And then it was our last night in Galicia.  We ate a superb dinner of rice and lobster, and it was time the next morning to start the next part of trip to Asturias.  But more of that another time. Do hope you enjoyed sharing our journey with us!

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Galicia and Asturias – Where You Could Never Go Hungry!

Oporto - still beautiful in the drizzle

We´re back from an incredible 8 day, 3500km trip to the north of Spain.  We drove west from Malaga then north through Portugal, stopping off briefly in Porto then to our first base of Sanxenxo in the Rias Baixas in Galicia. After three days in Galicia we headed east and based ourselves for four days in Ribadesella in Asturias and then finally headed back south, stopping off in León and then staying the night in beautiful Salamanca.  Our final leg of the journey home allowed for two quick stops in Caseres and Mérida….phew, what a trip!

I thought I´d do a few posts on this trip over the next few weeks, and share some of the experiences we had…food, drink, sights.  I do hope you enjoy them.

Galicia is very famous for its Pulpo a la Gallega, so we enjoyed this several times.  A particularly good one was eaten in the beautiful town of O Grove.

Pulpo a la Gallega - in Galicia

We took a boat trip, which was fun despite the rain, to look at the Rias (which are estuaries) and to see where the oysters, mussels and scallops are cultivated.  We were fed freshly caught mussels, steamed open and served with a young, local white wine.  Perfect.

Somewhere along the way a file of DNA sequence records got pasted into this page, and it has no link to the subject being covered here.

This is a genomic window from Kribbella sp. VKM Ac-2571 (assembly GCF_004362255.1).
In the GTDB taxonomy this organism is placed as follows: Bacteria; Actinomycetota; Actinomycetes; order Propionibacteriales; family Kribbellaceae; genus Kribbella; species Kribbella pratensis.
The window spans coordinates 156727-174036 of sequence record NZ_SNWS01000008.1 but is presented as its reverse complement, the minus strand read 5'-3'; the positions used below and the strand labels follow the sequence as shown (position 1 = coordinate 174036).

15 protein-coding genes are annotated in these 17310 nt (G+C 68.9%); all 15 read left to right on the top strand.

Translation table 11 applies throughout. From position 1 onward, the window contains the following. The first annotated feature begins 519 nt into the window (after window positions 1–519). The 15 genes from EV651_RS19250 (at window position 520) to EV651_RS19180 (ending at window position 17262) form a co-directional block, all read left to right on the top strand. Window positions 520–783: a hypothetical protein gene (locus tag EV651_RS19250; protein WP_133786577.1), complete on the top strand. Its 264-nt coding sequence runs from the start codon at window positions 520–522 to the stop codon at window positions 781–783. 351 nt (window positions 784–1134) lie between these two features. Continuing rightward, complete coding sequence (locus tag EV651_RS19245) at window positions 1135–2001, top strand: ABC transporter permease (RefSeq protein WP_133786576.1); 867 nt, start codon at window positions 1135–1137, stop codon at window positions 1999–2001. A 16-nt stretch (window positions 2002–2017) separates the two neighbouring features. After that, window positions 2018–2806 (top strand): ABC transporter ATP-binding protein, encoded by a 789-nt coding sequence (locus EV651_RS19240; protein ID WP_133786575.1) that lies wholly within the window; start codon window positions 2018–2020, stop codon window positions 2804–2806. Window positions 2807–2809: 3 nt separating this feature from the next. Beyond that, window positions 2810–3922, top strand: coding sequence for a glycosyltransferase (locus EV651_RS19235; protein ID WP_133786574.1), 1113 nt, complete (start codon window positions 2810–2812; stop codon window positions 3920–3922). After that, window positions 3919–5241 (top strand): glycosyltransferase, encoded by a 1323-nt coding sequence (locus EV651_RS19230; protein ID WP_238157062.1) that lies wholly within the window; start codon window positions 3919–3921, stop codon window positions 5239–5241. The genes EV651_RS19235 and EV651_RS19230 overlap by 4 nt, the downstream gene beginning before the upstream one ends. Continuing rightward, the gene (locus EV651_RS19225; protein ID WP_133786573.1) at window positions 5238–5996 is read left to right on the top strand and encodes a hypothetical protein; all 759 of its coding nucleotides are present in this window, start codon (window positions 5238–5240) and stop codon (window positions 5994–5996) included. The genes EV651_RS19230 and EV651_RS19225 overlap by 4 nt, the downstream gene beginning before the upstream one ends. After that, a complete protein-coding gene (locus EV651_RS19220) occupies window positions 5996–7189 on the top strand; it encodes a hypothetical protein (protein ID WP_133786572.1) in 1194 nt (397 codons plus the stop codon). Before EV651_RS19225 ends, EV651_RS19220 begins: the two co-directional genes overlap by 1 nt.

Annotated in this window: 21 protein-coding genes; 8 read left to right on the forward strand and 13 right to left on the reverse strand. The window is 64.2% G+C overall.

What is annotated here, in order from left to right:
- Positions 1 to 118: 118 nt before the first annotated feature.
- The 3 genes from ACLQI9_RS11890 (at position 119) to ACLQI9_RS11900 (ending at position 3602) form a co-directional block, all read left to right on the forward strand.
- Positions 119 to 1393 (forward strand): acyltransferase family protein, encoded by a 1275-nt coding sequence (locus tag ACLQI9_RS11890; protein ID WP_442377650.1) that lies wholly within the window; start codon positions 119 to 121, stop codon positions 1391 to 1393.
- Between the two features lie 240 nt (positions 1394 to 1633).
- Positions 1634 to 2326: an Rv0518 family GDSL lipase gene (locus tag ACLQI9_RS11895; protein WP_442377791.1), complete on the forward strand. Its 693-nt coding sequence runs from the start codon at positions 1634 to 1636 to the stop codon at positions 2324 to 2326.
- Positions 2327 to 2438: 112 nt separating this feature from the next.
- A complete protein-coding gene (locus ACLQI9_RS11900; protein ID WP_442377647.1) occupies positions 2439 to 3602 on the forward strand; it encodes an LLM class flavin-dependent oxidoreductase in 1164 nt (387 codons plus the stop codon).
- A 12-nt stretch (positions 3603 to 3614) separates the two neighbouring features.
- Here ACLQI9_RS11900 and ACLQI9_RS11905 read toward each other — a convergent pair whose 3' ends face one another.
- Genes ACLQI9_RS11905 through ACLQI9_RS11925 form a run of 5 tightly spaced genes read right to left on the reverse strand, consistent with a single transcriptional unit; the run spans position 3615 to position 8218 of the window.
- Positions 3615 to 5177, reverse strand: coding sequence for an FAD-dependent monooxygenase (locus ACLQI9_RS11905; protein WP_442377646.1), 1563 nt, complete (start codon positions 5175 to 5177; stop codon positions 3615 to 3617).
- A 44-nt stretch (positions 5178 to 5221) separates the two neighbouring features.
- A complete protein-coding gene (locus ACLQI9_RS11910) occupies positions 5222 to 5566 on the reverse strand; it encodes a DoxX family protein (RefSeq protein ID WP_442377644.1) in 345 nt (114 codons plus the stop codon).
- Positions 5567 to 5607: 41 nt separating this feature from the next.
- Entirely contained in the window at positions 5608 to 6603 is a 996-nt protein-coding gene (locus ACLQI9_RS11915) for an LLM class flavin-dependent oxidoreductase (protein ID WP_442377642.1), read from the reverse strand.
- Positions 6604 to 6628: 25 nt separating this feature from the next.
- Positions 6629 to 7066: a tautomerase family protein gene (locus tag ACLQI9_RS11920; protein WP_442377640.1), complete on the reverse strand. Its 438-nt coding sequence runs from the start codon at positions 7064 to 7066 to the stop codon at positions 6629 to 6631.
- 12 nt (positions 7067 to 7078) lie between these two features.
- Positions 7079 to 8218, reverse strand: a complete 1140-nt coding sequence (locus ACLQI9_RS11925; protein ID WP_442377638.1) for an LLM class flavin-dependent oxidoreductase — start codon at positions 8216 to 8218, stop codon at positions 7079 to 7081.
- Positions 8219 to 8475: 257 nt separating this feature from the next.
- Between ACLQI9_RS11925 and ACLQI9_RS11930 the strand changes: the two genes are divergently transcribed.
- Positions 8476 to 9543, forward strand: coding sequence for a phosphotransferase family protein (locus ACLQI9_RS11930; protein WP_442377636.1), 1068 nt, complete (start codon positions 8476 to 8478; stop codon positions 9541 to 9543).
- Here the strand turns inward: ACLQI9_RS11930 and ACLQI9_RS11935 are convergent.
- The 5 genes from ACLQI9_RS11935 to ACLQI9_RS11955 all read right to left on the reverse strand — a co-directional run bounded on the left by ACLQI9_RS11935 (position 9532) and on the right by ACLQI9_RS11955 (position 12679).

We ate SO many...the trays full of steamed mussels just kept coming!

In Santiago De Compostela, which is the destination for pilgrims and walkers on the Camino De Santiago (a mediaeval pilgrimage route), we admired the incredible cathedral and enjoyed a slice of their local cake (made with almonds and adorned with the symbol of Santiago – or Saint James – the Patron Saint of Spain).

Delicious with a strong cup of coffee

We also enjoyed several empanadas during our time in Galicia – which are made with both meat and fish.  Very tasty snacks indeed.

Hard to resist...so we didn´t!

In a very pretty fishing village called Cudillero, where the houses appear to be stacked one on top of another, we ate our first Fabas.  Galicia and Asturias have a great culture of soup type dishes made with their local white beans and served in different ways.  Another tradition is to put a huge tureen of the dish on the table and you just keep serving yourself until you can´t eat any more.  What a fabulous idea!

Go on..you can manage a few more!